The church of the week today is actually two churches. And neither is the actual church, but a replica found in this year's lovely holiday floral show at Krohn Conservatory, "Trains, Trestles, and Traditions."

Above is the historic Salem United Church of Christ, located on Sycamore Street in the Over-the-Rhine area of Cincinnati. It was built in 1867. To the left is the Mount Adams Incline, which no longer exists. But the church does, and still operates in its historic location, also hosting the Know Theater of Cincinnati.

The other church featured in the display is the Church of the Immaculata, or Immaculata Church, a Roman Catholic church atop Mt. Adams. Located at 30 Guido Street, it allows a breathtaking view of the Ohio River below from one of the highest points in Cincinnati. It was built in 1859, and since 1860 has served as a pilgrimage church, where on Good Friday the faithful ascend eighty-five steps (many on their knees) to the church's front door from the neighborhood below while praying the Rosary.

These are two great selections (among many that could have been included) of historic churches that are part of Cincinnati's rich tradition.

Biblical Fiction

Of all the book reviews I've featured on this blog (more than 100), I don't think I've ever said much about Biblical fiction, a genre I have long enjoyed and from which I have benefited (unless you count The Book of God, which doesn't quite fit, in my opinion). So I thought I'd take a little time to list some of my favorite pieces of Biblical fiction.

So I looked over my reading record (yes, I've kept a record for decades now), and I was honestly a little surprised at how many Biblical novels I had read. Listing them all would be way too work-intensive. So I will choose what I consider, off the top of my head, to be the most memorable among them (though that's an unfair standard for those I read more than a few years ago...but then again, more than half the list are in that category, so I don't feel too bad). Here they are, in the order of the Biblical eras or events they describe

Son of Laughter (Frederick Buechner)
The story of the biblical patriarch Jacob...as told by Jacob. An accomplished, memorable work of Biblical fiction.

Naomi and Her Daughters (Walter Wangerin)
The story of Naomi, and Ruth...and Boaz. I loved this book.

Day of War (Cliff Graham)
An amazing first novel, the first in the Lion of War series on the Biblical story of King David.

The Rebel Prince (Henry W. Coray)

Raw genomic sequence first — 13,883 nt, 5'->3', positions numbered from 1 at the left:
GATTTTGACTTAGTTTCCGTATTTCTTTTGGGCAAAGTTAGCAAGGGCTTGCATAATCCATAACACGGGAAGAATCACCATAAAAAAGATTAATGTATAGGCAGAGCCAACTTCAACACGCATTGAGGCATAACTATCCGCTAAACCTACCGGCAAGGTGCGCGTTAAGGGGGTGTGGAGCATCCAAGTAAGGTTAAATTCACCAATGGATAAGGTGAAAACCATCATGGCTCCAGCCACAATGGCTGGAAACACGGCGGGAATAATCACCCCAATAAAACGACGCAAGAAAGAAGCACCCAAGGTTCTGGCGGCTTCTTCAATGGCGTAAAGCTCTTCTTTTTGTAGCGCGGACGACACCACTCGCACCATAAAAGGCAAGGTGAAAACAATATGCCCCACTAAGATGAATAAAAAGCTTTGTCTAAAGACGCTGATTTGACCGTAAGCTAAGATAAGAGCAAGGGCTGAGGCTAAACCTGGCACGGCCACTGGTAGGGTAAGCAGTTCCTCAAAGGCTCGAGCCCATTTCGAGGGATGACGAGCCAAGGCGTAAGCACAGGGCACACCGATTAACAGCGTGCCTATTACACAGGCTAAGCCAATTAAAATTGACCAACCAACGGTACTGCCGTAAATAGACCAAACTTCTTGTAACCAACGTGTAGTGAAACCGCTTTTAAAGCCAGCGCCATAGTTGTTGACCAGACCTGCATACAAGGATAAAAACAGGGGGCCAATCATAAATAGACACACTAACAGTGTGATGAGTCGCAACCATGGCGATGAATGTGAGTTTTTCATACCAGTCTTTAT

A 1975 novel about Absalom, the rebellious son of King David.

Elijah (William H. Stephens)
Though I read this story of the prophet Elijah many years ago, I remember being engrossed in it.

Gods and Kings (Lynn Austin)
The story of King Hezekiah, Book 1 of Chronicles of the Kings. This story brought to life for me the interplay between the kings and prophets (such as Isaiah and Micah, among others) in the years before the Exile.

Pontius Pilate (Paul L. Maier)
This is also one I read many years ago, which has also stuck with me in my memory (as have the next three).

Dear and Glorious Physician (Taylor Caldwell)
It's appropriate for Caldwell to make this list twice. She probably deserves all ten listings. This novel of the New Testament author Luke is first-rate.

Great Lion of God (Taylor Caldwell)
The story of Paul the Apostle. As only Caldwell could tell it.

Letter to Philemon (Winthrop and Frances Neilson)
Out of print now, I remember this novel bringing to vivid life the story of Philemon--the subject of the short New Testament letter that now bears his name. Utterly fascinating, as I recall.

Pastoral Weight Lifting

Paul spoke of bearing "every day the load of my concern for all the churches" (2 Corinthians 11:28, NCV). Jared Wilson says something similar here:
The work of a pastor is difficult. Very few Christians lose sleep over the state of their church, the spiritual health of the body, the collective faithfulness or unfaithfulness of the congregation. But pastors do. This is something very few people who aren’t pastors can understand, isn’t it? While pastors carry the weight of their own struggles, and likely the weight of the struggles of their friends and family, they also carry the weight of the struggles of an entire church. They are responsible for more; they are accountable for much (Jared Wilson, Gospel Wakefulness, p. 192).
Forgive how this may sound, but I truly believe those who are not or have not been pastors can't understand this burden pastors carry every day.

The Wrong War

Out of Ur posted a gripping interview yesterday with Tullian Tchividjian, who succeeded the late James Kennedy as pastor of Coral Ridge Presbyterian Church in Fort Lauderdale, Florida. He tells about the internecine warfare he and his church faced over the last several years. There was even a petition drive to remove him as pastor (which he survived). The full interview appears at LeadershipJournal.net.

I've experienced some of the things he talks about, but it's still shocking. Far too often, church people fight the wrong war. We engage in gossip, innuendo, character assassination, and power struggles.